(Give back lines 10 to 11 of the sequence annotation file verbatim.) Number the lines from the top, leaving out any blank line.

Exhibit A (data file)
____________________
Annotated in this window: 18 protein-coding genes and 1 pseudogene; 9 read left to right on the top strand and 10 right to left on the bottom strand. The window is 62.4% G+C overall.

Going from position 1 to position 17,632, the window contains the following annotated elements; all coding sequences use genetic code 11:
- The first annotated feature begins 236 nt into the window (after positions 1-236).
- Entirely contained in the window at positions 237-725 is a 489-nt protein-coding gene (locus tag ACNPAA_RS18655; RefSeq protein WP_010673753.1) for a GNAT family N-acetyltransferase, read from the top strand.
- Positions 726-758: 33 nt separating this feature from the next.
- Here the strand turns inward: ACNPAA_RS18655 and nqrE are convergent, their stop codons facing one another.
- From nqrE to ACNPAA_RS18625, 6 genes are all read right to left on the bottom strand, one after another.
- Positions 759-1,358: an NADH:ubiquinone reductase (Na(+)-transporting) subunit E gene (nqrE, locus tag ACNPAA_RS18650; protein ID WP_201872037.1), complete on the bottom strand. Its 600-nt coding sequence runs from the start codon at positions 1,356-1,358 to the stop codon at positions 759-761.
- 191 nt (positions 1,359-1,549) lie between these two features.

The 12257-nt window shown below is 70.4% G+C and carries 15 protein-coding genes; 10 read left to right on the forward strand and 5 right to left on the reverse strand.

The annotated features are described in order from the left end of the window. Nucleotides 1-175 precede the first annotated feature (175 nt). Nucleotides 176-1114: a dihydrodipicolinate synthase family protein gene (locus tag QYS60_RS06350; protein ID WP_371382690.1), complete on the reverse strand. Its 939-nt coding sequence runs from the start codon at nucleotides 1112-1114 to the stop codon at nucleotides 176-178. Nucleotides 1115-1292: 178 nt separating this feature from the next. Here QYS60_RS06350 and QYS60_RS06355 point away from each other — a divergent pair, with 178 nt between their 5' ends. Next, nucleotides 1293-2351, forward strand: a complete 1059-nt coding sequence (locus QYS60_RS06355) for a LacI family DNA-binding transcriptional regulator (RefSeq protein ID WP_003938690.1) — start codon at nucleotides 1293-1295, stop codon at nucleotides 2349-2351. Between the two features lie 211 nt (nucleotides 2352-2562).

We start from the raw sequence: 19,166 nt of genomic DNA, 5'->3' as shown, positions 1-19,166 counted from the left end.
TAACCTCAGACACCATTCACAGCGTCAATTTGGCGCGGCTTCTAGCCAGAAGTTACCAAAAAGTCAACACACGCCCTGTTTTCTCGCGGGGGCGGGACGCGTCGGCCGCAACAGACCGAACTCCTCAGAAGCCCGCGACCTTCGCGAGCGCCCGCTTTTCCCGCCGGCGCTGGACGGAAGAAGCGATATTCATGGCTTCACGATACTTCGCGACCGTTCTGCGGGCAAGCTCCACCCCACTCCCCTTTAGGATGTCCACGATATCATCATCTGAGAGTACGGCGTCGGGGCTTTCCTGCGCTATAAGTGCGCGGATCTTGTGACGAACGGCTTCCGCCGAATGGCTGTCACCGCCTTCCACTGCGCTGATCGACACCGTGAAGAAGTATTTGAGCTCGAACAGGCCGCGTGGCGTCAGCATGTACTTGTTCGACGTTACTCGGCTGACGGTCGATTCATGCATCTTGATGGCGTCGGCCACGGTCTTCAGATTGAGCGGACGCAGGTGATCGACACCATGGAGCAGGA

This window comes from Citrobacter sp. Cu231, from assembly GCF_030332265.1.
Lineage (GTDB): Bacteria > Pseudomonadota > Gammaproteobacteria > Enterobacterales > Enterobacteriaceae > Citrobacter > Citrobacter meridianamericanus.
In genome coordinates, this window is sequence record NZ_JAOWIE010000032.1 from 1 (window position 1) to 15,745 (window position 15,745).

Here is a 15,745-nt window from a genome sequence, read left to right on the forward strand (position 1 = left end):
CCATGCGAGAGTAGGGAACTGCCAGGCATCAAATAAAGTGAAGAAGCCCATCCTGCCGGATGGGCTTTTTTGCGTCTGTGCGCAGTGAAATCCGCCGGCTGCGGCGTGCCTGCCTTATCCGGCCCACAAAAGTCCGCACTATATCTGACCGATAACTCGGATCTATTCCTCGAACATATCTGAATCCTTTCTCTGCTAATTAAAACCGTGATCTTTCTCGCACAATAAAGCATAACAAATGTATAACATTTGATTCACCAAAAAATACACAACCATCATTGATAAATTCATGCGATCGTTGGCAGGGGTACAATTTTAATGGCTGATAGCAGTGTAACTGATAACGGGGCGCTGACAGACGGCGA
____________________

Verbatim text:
The 12257-nt window shown below is 70.4% G+C and carries 15 protein-coding genes; 10 read left to right on the forward strand and 5 right to left on the reverse strand.

The annotated features are described in order from the left end of the window. Nucleotides 1-175 precede the first annotated feature (175 nt). Nucleotides 176-1114: a dihydrodipicolinate synthase family protein gene (locus tag QYS60_RS06350; protein ID WP_371382690.1), complete on the reverse strand. Its 939-nt coding sequence runs from the start codon at nucleotides 1112-1114 to the stop codon at nucleotides 176-178. Nucleotides 1115-1292: 178 nt separating this feature from the next. Here QYS60_RS06350 and QYS60_RS06355 point away from each other — a divergent pair, with 178 nt between their 5' ends. Next, nucleotides 1293-2351, forward strand: a complete 1059-nt coding sequence (locus QYS60_RS06355) for a LacI family DNA-binding transcriptional regulator (RefSeq protein ID WP_003938690.1) — start codon at nucleotides 1293-1295, stop codon at nucleotides 2349-2351. Between the two features lie 211 nt (nucleotides 2352-2562).